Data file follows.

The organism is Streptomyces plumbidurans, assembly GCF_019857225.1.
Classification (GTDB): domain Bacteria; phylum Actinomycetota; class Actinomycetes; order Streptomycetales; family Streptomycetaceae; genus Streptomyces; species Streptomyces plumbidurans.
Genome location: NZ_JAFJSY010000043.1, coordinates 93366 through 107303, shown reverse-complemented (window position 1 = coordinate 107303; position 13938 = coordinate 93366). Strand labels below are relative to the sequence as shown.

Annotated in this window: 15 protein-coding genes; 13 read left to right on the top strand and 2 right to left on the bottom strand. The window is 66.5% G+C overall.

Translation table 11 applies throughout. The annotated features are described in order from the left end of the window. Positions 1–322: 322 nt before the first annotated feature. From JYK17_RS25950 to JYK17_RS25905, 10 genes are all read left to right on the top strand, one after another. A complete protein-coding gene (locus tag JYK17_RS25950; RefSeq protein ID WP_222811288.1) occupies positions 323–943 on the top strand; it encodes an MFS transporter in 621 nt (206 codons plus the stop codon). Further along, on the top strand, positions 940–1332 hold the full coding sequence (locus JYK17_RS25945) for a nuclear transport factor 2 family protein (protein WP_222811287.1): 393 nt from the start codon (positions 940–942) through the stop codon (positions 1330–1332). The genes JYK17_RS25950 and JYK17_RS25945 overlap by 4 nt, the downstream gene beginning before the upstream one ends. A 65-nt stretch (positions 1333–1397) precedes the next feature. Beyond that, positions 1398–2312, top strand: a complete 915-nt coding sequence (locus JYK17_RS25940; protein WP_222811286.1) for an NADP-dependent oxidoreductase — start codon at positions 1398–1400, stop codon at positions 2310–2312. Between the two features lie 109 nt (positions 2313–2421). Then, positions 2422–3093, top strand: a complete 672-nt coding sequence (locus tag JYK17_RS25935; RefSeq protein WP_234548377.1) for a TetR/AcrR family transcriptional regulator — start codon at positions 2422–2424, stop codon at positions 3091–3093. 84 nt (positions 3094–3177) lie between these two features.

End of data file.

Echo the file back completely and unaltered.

The organism is Streptomyces plumbidurans, assembly GCF_019857225.1.
Classification (GTDB): domain Bacteria; phylum Actinomycetota; class Actinomycetes; order Streptomycetales; family Streptomycetaceae; genus Streptomyces; species Streptomyces plumbidurans.
Genome location: NZ_JAFJSY010000043.1, coordinates 93366 through 107303, shown reverse-complemented (window position 1 = coordinate 107303; position 13938 = coordinate 93366). Strand labels below are relative to the sequence as shown.

Annotated in this window: 15 protein-coding genes; 13 read left to right on the top strand and 2 right to left on the bottom strand. The window is 66.5% G+C overall.

Translation table 11 applies throughout. The annotated features are described in order from the left end of the window. Positions 1–322: 322 nt before the first annotated feature. From JYK17_RS25950 to JYK17_RS25905, 10 genes are all read left to right on the top strand, one after another. A complete protein-coding gene (locus tag JYK17_RS25950; RefSeq protein ID WP_222811288.1) occupies positions 323–943 on the top strand; it encodes an MFS transporter in 621 nt (206 codons plus the stop codon). Further along, on the top strand, positions 940–1332 hold the full coding sequence (locus JYK17_RS25945) for a nuclear transport factor 2 family protein (protein WP_222811287.1): 393 nt from the start codon (positions 940–942) through the stop codon (positions 1330–1332). The genes JYK17_RS25950 and JYK17_RS25945 overlap by 4 nt, the downstream gene beginning before the upstream one ends. A 65-nt stretch (positions 1333–1397) precedes the next feature. Beyond that, positions 1398–2312, top strand: a complete 915-nt coding sequence (locus JYK17_RS25940; protein WP_222811286.1) for an NADP-dependent oxidoreductase — start codon at positions 1398–1400, stop codon at positions 2310–2312. Between the two features lie 109 nt (positions 2313–2421). Then, positions 2422–3093, top strand: a complete 672-nt coding sequence (locus tag JYK17_RS25935; RefSeq protein WP_234548377.1) for a TetR/AcrR family transcriptional regulator — start codon at positions 2422–2424, stop codon at positions 3091–3093. 84 nt (positions 3094–3177) lie between these two features.